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Local centenarian has seen a lot in her life

Naomi Jahneke has seen a lot in her lifetime.

The centenarian was born June 14, 1918 in Tennessee.

1918 was a memorable year.

Aircraft was first used in war by the United States, the torque wrench was invented, clothing brand Dickies was founded and the Hertz Corp., was also founded. The US airmail service began. Germany signed an armistice ending World War II and Moscow became the capital of Russia. Woodrow Wilson was president.

The Red Sox defeated the Cubs in the World Series.

She grew up in West Tennessee on a farm, and had seven siblings.

“We had a wood fireplace for our whole house,” she said. “We had some bad times, but we lived through them. Cotton was our main crop. I picked cotton. I could pick 150 and my sisters could get 200. We grew up picking cotton.”

In 1940, she married Roy Peterson, a truck driver.

“I didn’t pick cotton anymore,” she quipped. “He had three children when I married him. So, I stayed home and kept house, washed ironed and cooked.”

Jahneke said she also had the opportunity to see the Liberty Bell on a trip on the truck with her husband, and we out west and up the eastern seaboard.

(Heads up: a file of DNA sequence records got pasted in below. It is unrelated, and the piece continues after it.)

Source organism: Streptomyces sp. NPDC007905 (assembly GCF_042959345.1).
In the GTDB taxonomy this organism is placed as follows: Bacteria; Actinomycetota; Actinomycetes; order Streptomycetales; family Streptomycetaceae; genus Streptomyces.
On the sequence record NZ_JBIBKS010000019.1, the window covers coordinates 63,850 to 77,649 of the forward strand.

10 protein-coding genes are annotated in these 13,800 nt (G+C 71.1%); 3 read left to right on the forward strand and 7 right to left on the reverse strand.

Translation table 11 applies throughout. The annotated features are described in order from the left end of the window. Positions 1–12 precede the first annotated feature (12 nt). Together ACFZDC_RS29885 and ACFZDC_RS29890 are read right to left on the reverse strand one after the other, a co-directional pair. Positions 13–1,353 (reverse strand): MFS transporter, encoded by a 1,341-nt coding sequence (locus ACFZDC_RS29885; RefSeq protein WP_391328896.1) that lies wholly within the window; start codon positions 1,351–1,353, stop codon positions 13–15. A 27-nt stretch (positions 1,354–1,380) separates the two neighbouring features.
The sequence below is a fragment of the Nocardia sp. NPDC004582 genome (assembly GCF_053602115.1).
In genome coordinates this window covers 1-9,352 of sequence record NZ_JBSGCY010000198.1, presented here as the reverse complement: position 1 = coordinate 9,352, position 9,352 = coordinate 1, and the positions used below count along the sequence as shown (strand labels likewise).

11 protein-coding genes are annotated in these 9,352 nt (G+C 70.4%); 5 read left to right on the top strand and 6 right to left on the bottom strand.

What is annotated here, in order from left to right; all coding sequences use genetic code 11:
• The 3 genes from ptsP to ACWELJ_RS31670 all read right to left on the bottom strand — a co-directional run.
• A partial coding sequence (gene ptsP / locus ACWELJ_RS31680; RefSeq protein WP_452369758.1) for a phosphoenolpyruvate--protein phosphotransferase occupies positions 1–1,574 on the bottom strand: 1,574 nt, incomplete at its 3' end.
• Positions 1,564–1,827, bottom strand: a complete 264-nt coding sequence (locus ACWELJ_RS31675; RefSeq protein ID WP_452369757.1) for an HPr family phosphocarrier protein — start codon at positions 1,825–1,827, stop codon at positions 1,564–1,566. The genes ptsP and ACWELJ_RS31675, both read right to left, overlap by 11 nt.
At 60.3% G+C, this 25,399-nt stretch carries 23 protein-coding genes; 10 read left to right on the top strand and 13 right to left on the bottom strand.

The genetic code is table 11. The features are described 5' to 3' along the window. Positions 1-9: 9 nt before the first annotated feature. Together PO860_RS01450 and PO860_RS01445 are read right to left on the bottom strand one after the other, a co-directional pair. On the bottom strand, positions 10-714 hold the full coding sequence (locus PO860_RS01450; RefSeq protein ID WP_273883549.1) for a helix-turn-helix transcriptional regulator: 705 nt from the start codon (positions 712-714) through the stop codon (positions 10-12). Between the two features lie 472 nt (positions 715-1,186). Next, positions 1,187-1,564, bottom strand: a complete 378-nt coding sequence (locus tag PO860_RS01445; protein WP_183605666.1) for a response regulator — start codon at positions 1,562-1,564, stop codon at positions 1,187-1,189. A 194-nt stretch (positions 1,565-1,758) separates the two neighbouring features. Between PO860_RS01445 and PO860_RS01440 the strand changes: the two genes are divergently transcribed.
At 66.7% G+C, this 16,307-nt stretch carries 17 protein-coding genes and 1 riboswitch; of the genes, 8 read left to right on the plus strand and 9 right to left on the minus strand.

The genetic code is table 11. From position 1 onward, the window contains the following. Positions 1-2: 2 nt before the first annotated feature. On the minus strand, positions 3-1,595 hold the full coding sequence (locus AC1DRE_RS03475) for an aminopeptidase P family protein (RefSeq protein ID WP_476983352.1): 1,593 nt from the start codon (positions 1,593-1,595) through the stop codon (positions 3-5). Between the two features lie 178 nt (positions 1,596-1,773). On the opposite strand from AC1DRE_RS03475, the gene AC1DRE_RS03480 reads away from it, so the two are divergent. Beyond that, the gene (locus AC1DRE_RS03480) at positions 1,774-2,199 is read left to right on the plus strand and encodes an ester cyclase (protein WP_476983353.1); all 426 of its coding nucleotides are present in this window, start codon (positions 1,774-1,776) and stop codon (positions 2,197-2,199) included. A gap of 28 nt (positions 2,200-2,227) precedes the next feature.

Her son Larry was born on Dec. 28, 1940, she said.

“He was a belated Christmas present,” she said.

Jahneke moved to Summerdale in 1964.

“We came to Foley/ Summerdale to work a potato shed with my step son,” she said. “Back then, there were potato sheds along the railroad. We would buy and sell potatoes, corn, whatever. My husband helped run it and my daughter-in-law and I worked in the office.”

Mr. Peterson died in 1977.

She married Edward Jahneke in 2000, she said.

Miss Naomi said she’s seen a lot in her 100 years.

Jahneke lived through the Great Depression, saw electricity come to fruition and much more, she said. She’s lived through 18 presidents, as well.

“The biggest change was electricity,” she said. “We were able to have lights, stoves and electric irons. That was much better. Telephones and cellphones have changed, too.”

In 2010, she moved to Brewton to be closer to her son.

“I enjoy Brewton,” she said.

Most of her time this days are spent at the East Brewton Senior Sales Center.